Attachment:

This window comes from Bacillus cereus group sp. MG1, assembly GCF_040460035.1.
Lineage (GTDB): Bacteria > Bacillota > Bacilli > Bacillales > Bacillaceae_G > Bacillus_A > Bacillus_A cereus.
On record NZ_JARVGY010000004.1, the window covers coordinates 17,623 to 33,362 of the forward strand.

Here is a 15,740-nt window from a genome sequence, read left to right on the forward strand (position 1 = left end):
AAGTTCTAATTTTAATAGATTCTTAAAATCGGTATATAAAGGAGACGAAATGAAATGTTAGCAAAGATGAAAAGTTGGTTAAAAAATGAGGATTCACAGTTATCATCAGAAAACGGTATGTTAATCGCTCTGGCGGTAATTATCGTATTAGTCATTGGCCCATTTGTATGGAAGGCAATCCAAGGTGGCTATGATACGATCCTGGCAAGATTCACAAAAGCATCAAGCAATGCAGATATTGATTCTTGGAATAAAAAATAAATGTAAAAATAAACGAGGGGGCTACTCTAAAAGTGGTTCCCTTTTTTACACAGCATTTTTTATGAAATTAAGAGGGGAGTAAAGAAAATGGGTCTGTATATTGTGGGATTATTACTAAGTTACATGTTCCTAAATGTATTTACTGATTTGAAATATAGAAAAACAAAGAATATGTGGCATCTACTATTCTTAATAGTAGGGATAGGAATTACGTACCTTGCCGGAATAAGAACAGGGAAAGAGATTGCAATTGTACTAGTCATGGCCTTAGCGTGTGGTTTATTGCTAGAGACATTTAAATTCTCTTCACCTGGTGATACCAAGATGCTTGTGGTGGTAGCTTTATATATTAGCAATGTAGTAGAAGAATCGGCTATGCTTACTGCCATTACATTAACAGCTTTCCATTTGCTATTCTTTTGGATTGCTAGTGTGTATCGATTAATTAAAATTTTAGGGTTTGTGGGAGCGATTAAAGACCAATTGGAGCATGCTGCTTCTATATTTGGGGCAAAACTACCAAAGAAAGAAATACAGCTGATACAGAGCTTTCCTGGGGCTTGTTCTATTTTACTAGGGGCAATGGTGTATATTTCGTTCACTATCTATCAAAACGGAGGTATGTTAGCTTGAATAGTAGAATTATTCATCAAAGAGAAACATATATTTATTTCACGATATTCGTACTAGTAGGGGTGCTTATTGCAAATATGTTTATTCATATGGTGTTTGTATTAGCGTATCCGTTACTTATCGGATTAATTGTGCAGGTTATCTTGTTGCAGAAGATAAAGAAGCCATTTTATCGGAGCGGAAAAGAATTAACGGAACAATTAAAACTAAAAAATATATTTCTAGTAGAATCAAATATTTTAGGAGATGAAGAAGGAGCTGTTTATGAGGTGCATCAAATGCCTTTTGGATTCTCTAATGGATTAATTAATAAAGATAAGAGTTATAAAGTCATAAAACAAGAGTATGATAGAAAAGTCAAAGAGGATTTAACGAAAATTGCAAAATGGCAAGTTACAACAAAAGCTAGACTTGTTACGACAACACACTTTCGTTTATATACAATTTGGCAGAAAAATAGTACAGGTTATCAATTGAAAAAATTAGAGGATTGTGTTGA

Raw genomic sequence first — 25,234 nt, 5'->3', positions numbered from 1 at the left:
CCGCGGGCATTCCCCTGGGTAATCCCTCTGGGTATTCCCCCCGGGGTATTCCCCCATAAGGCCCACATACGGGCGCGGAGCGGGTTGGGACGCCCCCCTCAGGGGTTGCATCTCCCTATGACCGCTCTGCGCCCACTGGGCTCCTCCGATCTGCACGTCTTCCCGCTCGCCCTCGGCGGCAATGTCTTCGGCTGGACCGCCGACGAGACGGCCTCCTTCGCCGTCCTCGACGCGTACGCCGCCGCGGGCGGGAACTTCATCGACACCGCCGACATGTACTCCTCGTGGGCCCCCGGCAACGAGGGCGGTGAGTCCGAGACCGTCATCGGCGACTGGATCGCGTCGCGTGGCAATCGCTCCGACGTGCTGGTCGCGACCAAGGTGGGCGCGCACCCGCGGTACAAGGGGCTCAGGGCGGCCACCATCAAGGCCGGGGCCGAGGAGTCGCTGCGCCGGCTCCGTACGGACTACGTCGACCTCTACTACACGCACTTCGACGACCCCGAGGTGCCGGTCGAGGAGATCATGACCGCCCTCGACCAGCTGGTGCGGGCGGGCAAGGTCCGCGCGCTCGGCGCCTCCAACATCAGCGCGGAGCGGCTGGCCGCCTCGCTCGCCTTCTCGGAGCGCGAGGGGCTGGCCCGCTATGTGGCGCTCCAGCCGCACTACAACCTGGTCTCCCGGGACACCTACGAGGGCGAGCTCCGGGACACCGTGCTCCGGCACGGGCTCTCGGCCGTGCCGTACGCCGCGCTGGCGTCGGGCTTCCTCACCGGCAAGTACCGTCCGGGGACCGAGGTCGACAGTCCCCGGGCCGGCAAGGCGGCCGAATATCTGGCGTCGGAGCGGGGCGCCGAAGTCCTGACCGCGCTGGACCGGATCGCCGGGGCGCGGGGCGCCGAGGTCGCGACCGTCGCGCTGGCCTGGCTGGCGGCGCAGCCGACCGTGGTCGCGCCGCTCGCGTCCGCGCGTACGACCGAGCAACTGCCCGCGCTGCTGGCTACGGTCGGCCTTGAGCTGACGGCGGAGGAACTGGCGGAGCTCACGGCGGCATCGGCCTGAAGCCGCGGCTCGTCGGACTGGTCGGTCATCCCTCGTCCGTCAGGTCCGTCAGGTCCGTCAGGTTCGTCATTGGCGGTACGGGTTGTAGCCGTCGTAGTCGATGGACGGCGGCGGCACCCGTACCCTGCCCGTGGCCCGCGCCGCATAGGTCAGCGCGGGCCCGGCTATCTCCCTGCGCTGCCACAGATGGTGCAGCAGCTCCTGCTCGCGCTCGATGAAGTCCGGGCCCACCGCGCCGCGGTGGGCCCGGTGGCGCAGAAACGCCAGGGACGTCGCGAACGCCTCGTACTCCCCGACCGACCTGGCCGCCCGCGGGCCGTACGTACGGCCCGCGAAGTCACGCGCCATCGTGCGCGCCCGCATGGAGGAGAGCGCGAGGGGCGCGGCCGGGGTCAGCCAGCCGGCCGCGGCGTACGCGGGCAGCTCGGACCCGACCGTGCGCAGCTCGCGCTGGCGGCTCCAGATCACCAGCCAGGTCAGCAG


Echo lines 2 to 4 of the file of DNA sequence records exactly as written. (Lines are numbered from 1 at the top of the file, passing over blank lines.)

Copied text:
Lineage (GTDB): Bacteria > Bacillota > Bacilli > Bacillales > Bacillaceae_G > Bacillus_A > Bacillus_A cereus.
On record NZ_JARVGY010000004.1, the window covers coordinates 17,623 to 33,362 of the forward strand.

Here is a 15,740-nt window from a genome sequence, read left to right on the forward strand (position 1 = left end):